Rui de Vasconcelos Caetano of the local organization AAACJ [Association for Judicial Assistance and Support to Communities], who has worked with the resettled communities from the beginning of the process, said that Brandão’s suggestion that cultural preferences accounted for the dissatisfaction with the houses was disrespectful.

AAACJ is encouraging community members to refuse Vale’s offer to renovate their houses, arguing that the houses should be completely rebuilt or that families should be given money to build their own houses. Still, many in the community have already accepted Vale’s offer to renovate.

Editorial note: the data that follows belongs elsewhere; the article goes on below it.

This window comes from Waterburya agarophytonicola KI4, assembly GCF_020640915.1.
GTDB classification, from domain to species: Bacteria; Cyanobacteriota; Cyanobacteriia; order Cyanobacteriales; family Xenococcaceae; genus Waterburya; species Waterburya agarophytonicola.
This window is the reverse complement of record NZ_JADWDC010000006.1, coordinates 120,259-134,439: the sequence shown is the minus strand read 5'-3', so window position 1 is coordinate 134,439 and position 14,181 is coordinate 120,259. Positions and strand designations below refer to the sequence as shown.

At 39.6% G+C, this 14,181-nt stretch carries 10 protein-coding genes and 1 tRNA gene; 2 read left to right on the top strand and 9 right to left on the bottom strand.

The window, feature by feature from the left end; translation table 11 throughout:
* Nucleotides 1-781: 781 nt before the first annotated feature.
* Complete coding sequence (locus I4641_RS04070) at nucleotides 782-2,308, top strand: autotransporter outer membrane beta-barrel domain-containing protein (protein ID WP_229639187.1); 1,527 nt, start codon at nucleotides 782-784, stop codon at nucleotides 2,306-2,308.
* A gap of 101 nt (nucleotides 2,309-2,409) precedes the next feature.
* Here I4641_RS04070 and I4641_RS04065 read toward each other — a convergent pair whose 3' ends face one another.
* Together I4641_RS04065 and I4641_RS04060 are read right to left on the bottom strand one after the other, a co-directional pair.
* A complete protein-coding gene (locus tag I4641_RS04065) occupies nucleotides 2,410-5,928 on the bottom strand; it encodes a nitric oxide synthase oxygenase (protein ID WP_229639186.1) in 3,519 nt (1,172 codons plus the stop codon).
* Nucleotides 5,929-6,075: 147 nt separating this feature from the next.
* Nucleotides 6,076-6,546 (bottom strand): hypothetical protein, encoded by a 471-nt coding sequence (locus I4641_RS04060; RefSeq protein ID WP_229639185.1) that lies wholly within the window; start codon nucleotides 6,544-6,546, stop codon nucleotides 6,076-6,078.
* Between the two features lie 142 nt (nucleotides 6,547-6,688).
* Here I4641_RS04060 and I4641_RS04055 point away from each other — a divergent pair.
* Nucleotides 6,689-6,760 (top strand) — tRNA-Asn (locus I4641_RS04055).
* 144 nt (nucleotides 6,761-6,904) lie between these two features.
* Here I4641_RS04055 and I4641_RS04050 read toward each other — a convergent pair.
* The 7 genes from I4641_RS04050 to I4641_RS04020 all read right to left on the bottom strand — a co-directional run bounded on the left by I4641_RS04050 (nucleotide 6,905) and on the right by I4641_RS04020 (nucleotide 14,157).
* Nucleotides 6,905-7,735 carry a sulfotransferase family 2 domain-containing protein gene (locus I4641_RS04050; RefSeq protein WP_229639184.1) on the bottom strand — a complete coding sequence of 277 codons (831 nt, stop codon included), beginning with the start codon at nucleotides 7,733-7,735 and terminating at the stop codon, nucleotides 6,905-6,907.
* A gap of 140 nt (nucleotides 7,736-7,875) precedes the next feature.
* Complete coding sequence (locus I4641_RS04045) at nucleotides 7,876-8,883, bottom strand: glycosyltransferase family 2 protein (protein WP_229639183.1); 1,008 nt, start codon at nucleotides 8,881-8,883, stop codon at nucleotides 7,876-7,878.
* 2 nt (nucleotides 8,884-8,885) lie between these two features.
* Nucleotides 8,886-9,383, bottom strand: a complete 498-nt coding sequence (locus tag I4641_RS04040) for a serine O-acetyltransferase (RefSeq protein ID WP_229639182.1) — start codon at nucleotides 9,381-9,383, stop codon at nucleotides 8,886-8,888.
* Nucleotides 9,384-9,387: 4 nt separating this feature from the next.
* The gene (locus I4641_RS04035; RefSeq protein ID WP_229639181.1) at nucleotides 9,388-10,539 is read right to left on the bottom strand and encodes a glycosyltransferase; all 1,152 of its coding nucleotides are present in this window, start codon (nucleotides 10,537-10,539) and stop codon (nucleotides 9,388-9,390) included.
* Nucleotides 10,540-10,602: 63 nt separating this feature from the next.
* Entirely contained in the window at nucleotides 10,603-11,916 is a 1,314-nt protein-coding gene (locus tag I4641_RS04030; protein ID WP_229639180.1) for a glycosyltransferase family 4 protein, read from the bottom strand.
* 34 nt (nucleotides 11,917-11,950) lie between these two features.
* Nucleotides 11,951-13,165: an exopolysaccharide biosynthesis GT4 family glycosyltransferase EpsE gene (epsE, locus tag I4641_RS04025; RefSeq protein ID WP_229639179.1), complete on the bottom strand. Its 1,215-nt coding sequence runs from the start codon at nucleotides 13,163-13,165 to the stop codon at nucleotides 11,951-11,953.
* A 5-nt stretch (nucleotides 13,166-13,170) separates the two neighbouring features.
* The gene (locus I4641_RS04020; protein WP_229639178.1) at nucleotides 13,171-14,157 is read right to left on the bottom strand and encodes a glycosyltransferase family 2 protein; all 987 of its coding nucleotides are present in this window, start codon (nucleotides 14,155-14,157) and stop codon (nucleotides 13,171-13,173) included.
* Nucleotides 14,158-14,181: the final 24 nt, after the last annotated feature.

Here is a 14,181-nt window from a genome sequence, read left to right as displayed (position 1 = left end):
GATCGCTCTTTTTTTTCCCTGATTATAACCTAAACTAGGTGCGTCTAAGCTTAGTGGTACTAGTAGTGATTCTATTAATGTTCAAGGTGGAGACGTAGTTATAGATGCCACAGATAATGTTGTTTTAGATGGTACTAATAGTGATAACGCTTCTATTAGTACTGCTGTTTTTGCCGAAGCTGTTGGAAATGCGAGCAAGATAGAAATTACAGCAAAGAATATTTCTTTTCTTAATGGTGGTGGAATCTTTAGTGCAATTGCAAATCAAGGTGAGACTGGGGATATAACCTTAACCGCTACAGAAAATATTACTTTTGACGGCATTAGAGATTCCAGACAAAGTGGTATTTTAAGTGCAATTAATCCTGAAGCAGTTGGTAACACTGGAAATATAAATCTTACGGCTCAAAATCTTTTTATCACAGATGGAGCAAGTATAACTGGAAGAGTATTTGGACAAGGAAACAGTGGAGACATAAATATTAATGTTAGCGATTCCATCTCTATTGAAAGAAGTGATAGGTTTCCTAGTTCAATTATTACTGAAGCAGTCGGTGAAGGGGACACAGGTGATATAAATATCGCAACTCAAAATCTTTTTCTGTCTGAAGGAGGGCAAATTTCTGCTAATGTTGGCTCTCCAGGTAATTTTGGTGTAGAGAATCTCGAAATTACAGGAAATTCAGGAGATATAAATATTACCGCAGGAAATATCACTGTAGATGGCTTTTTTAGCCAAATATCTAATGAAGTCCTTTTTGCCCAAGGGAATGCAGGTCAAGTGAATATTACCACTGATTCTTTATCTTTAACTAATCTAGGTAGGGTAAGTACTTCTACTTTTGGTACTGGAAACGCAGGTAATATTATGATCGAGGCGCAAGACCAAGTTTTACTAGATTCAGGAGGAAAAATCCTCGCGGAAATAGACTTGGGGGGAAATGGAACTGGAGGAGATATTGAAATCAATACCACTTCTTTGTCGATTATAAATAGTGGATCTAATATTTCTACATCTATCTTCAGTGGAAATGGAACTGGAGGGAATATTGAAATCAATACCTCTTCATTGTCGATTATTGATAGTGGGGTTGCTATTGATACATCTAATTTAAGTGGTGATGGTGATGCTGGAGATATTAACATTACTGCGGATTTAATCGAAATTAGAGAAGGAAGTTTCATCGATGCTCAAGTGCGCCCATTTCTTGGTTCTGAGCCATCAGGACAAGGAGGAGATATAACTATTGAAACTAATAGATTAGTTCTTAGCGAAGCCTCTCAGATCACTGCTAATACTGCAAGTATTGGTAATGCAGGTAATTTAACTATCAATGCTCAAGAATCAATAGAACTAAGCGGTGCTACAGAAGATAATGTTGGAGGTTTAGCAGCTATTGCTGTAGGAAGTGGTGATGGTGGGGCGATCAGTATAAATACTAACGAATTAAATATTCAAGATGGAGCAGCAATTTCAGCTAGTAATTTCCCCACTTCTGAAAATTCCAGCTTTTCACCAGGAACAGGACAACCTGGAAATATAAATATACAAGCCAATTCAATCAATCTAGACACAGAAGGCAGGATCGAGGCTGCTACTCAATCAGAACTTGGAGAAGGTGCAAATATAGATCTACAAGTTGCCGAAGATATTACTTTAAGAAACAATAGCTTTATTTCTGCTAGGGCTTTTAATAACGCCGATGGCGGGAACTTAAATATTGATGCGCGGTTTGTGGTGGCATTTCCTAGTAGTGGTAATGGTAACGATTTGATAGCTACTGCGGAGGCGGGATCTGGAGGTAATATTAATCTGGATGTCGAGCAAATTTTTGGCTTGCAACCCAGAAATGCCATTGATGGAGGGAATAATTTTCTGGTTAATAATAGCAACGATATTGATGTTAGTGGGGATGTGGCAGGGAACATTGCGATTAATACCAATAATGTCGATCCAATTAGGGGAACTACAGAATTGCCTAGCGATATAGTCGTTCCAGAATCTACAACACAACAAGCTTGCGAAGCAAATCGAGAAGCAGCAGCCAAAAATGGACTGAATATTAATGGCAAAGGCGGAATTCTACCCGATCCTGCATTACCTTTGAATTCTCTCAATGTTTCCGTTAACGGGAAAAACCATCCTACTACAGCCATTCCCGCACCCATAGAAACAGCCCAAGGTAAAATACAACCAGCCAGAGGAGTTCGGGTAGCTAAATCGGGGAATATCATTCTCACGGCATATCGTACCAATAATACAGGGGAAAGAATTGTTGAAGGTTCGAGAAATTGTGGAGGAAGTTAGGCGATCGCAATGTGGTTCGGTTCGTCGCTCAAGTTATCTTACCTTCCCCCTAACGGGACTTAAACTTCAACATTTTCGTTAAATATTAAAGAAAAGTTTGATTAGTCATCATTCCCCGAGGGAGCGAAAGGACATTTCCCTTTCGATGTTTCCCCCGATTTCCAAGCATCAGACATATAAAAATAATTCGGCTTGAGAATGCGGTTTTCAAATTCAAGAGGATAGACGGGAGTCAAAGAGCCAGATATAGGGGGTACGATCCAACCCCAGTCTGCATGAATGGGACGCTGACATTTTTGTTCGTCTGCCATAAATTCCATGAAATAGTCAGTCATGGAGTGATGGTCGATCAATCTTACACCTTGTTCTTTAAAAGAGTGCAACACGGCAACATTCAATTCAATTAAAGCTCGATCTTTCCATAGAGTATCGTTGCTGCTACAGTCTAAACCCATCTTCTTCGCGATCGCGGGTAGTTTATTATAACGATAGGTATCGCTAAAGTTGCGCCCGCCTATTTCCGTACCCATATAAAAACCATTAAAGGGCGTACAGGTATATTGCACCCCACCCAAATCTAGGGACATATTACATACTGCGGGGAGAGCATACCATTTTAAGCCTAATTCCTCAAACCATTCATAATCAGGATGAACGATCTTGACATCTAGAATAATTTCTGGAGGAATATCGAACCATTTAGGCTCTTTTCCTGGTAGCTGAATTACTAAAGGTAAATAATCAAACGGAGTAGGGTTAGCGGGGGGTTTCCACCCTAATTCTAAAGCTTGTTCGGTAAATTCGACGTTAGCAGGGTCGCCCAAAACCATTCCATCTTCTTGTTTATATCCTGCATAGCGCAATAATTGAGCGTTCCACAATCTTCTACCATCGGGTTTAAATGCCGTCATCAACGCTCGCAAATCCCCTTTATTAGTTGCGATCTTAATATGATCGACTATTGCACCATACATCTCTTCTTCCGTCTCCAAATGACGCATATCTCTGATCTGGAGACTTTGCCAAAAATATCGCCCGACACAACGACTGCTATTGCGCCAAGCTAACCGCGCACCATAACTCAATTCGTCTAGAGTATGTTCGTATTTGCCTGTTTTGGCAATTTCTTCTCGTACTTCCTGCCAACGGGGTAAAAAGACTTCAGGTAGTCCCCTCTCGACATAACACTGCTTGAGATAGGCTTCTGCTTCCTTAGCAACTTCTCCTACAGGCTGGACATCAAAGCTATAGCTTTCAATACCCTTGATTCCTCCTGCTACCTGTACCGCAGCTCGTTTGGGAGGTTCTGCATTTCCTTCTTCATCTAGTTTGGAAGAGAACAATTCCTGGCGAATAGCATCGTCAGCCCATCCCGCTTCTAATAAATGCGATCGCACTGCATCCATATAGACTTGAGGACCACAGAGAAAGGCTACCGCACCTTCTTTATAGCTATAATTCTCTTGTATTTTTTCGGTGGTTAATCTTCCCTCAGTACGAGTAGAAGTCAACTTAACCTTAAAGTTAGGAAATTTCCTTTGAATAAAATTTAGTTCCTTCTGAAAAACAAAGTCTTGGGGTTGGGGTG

De Vasconcelos Caetano is sceptical of some of the other measures that Vale has taken since the demonstrations. He argues, for instance, that the agricultural methods used on the model farm are unsustainable, since they use fertilizers and other inputs that the communities will not be able to afford on their own.

He is also not convinced that Jindal has learned anything from the Vale experience. AAACJ is now working with the communities facing relocation by Jindal, teaching them about their rights.
The people of Kassoka do not know when their move will take place. Jindal has promised that the new village will contain a clinic, a school, banks and shops, but construction cannot start until the provincial government approves the new plan.

awn/ks/rz source